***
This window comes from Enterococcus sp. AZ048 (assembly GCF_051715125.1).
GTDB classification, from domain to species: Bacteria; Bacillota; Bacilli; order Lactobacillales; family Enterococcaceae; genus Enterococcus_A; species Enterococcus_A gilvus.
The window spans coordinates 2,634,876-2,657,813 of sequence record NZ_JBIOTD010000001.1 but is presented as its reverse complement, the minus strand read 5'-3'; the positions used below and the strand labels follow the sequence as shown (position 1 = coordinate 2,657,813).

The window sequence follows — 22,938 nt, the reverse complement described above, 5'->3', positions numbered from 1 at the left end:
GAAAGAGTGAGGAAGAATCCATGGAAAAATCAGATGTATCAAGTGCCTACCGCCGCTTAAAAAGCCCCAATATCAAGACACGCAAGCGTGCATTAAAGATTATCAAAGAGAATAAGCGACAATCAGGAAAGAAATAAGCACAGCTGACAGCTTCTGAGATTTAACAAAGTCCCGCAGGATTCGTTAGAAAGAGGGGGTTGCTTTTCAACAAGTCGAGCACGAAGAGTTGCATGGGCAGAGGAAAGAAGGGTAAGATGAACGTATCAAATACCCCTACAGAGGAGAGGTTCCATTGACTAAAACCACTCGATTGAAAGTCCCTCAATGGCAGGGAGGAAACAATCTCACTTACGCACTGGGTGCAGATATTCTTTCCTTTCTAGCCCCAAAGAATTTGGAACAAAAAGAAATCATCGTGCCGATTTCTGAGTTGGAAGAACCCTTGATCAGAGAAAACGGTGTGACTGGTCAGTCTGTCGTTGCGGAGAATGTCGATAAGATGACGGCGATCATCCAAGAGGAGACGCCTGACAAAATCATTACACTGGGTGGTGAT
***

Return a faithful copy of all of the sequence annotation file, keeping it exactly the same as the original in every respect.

This window comes from Enterococcus sp. AZ048 (assembly GCF_051715125.1).
GTDB classification, from domain to species: Bacteria; Bacillota; Bacilli; order Lactobacillales; family Enterococcaceae; genus Enterococcus_A; species Enterococcus_A gilvus.
The window spans coordinates 2,634,876-2,657,813 of sequence record NZ_JBIOTD010000001.1 but is presented as its reverse complement, the minus strand read 5'-3'; the positions used below and the strand labels follow the sequence as shown (position 1 = coordinate 2,657,813).

The window sequence follows — 22,938 nt, the reverse complement described above, 5'->3', positions numbered from 1 at the left end:
GAAAGAGTGAGGAAGAATCCATGGAAAAATCAGATGTATCAAGTGCCTACCGCCGCTTAAAAAGCCCCAATATCAAGACACGCAAGCGTGCATTAAAGATTATCAAAGAGAATAAGCGACAATCAGGAAAGAAATAAGCACAGCTGACAGCTTCTGAGATTTAACAAAGTCCCGCAGGATTCGTTAGAAAGAGGGGGTTGCTTTTCAACAAGTCGAGCACGAAGAGTTGCATGGGCAGAGGAAAGAAGGGTAAGATGAACGTATCAAATACCCCTACAGAGGAGAGGTTCCATTGACTAAAACCACTCGATTGAAAGTCCCTCAATGGCAGGGAGGAAACAATCTCACTTACGCACTGGGTGCAGATATTCTTTCCTTTCTAGCCCCAAAGAATTTGGAACAAAAAGAAATCATCGTGCCGATTTCTGAGTTGGAAGAACCCTTGATCAGAGAAAACGGTGTGACTGGTCAGTCTGTCGTTGCGGAGAATGTCGATAAGATGACGGCGATCATCCAAGAGGAGACGCCTGACAAAATCATTACACTGGGTGGTGAT